Can't feel at home ; words and melody by A.P. Carter. © 1 c. Aug. 25, 1931; E unp. 45219 ; Southern music pub. co., inc., New York. 21378

A.P.'s lyric and melody is substantially equivalent to another song called "This World Is Not My Home," by Albert E. Brumley, who copyrighted his words and melody in 1936, five years after Carter. Despite the suggestion of authorship suggested by these copyrights, the song is older than either of these versions. In his essay, "Roots of Bluegrass Music," Richard L. Matteson Jr. charts its history, which reaches back in print to a 1909 hymnal and likely long before that in the oral tradition. There are two recordings that predate that of the Carter Family. One is by Sam Jones, from 1924, and the other is by The Kentucky Thorobreds, from 1927.

Sometime in the late 1930s, Woody Guthrie heard a version of the song and penned a parody of it titled "I Ain't Got No Home," which considerably changes the tone of resigned worldly rejection of the original spiritual. The line "Angels beckon me to heaven's open door/And I can't feel at home in this world anymore," becomes "Rich man took my home and drove me from my door/And I ain't got no home in this world anymore." The earliest recording of "I Ain't Got No Home" that I know of is from 1940, made by Folkways chronicler Alan Lomax for the Library of Congress.

Sixty-eight years later, in 2008, I heard "Can't Feel and Home" and "I Ain't Got No Home," and felt the latter lyric connected well with some lyrics I was writing for what would become The Emerald Arms suite. I decided to arrange "I Ain't Got No Home" as the second movement. After creating the recording and sheet music of the entire work, I set out to discover whose permission I should ask before giving the suite away online as free recordings and a score.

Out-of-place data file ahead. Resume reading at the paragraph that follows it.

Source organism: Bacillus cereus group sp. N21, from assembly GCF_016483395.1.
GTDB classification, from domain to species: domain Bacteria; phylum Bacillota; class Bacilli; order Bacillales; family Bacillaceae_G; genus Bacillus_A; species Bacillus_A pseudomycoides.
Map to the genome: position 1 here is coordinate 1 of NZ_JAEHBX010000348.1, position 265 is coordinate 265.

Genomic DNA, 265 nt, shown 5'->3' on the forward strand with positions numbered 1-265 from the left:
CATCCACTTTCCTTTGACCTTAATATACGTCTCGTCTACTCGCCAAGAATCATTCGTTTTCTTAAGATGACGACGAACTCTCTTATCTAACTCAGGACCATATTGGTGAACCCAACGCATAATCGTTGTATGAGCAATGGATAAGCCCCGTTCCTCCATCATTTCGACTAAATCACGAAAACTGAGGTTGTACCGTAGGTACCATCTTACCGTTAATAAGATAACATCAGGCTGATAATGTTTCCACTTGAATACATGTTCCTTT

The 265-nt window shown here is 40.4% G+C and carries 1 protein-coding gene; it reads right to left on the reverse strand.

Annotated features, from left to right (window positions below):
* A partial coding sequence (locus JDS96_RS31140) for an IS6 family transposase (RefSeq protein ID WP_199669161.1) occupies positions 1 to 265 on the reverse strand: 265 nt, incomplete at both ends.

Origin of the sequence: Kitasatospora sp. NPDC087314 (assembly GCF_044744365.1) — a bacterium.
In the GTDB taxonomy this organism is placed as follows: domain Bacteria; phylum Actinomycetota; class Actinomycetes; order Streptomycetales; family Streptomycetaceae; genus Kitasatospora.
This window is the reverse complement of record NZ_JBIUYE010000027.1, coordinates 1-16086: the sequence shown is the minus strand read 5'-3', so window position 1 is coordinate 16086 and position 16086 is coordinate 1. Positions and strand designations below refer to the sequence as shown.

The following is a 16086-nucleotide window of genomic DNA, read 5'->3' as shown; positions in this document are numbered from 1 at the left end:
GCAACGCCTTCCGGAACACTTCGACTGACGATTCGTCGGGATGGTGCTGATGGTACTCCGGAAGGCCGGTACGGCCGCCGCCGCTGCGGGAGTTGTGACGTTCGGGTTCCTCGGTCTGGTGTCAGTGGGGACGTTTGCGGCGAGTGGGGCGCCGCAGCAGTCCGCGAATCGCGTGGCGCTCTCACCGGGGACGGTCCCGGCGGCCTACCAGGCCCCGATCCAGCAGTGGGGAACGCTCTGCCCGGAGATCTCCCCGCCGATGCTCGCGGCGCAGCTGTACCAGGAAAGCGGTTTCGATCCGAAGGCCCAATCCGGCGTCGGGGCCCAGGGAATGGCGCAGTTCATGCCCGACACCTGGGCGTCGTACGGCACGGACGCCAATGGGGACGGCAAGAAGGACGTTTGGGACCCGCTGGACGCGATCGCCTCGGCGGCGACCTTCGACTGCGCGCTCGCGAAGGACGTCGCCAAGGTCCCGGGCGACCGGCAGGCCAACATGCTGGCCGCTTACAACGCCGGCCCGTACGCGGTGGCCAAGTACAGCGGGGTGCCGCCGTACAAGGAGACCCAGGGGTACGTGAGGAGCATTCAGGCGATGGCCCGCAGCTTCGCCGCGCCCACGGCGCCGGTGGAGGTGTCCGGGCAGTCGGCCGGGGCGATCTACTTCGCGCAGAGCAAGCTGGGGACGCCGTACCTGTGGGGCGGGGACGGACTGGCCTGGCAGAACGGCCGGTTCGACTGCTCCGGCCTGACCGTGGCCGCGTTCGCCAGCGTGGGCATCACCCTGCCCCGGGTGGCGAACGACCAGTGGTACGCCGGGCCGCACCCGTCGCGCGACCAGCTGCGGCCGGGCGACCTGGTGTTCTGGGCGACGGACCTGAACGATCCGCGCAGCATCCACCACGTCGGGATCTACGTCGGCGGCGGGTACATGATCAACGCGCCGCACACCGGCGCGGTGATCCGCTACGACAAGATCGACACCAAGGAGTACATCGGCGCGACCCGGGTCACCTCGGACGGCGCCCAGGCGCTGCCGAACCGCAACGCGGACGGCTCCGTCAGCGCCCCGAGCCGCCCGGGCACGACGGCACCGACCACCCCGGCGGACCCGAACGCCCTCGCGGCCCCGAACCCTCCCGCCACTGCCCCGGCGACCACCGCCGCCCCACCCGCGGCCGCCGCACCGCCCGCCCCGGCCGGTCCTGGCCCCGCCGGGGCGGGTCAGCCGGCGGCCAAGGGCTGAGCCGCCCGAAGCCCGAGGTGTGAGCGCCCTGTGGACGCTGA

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lizb on 04/14/2009 at 09:15AM

Creative Commons Lesson + Great Music from Weave!

Most of the songs offered on the Free Music Archive are licensed using Creative Commons, which is a more flexible version of copyright. The CC licenses used in the Free Music archive allow for non-commercial use with attribution (by-nc). This means you can download songs for free under two conditions:

1. You aren't making any money off of whatever you use the song for (listening on your ipod = ok, e-mailing the song to a friend or posting on your non-ad-driven blog/podcast = ok, using the song in your company's shoe commercial = not ok).

2. You credit the artist.

Some songs even allow for remixing (under the share-alike clause). Anyway, enough about the rules, go forth and explore!

As I was poking around on the site, I came across a great live set by the band Weave, which I found in Dublab's portal of the Free Music Archive. Since I originally hail from the northern sector of California, I am by nature skeptical of anything to make a peep from the state's lower half. I swallowed my pride and took a listen to Weave anyway, and loved what I heard: melodic yet slightly dissonant and hopping post-punk tunes with fun sing-along multi-lady vox. Fans of Liliput, the Slits, the Shaggs, Vivian Girls, and early B-52s, take note! Take a listen to Weave's live set right here, and download away!